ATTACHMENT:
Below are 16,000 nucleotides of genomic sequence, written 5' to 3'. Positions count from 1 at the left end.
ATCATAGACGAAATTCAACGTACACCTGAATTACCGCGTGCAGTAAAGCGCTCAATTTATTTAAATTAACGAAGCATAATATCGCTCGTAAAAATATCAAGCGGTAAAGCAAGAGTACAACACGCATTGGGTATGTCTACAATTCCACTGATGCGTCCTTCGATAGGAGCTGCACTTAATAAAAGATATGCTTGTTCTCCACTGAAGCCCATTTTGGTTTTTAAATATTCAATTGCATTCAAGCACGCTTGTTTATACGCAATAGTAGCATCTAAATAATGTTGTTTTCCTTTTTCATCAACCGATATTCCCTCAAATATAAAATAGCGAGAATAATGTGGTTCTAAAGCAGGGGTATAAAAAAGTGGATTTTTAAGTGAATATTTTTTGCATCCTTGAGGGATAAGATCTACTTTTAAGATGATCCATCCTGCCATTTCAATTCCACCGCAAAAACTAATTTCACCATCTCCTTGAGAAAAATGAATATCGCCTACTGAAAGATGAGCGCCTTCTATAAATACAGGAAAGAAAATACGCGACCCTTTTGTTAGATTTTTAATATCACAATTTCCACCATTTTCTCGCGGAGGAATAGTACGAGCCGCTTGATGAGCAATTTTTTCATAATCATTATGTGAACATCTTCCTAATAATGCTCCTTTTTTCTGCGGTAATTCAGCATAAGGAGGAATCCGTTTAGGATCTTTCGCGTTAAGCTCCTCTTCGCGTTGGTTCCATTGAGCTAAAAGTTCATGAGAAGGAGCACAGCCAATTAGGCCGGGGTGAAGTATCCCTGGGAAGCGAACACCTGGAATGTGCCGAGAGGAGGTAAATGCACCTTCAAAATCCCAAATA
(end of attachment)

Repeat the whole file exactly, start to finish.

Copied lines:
Below are 16,000 nucleotides of genomic sequence, written 5' to 3'. Positions count from 1 at the left end.
ATCATAGACGAAATTCAACGTACACCTGAATTACCGCGTGCAGTAAAGCGCTCAATTTATTTAAATTAACGAAGCATAATATCGCTCGTAAAAATATCAAGCGGTAAAGCAAGAGTACAACACGCATTGGGTATGTCTACAATTCCACTGATGCGTCCTTCGATAGGAGCTGCACTTAATAAAAGATATGCTTGTTCTCCACTGAAGCCCATTTTGGTTTTTAAATATTCAATTGCATTCAAGCACGCTTGTTTATACGCAATAGTAGCATCTAAATAATGTTGTTTTCCTTTTTCATCAACCGATATTCCCTCAAATATAAAATAGCGAGAATAATGTGGTTCTAAAGCAGGGGTATAAAAAAGTGGATTTTTAAGTGAATATTTTTTGCATCCTTGAGGGATAAGATCTACTTTTAAGATGATCCATCCTGCCATTTCAATTCCACCGCAAAAACTAATTTCACCATCTCCTTGAGAAAAATGAATATCGCCTACTGAAAGATGAGCGCCTTCTATAAATACAGGAAAGAAAATACGCGACCCTTTTGTTAGATTTTTAATATCACAATTTCCACCATTTTCTCGCGGAGGAATAGTACGAGCCGCTTGATGAGCAATTTTTTCATAATCATTATGTGAACATCTTCCTAATAATGCTCCTTTTTTCTGCGGTAATTCAGCATAAGGAGGAATCCGTTTAGGATCTTTCGCGTTAAGCTCCTCTTCGCGTTGGTTCCATTGAGCTAAAAGTTCATGAGAAGGAGCACAGCCAATTAGGCCGGGGTGAAGTATCCCTGGGAAGCGAACACCTGGAATGTGCCGAGAGGAGGTAAATGCACCTTCAAAATCCCAAATA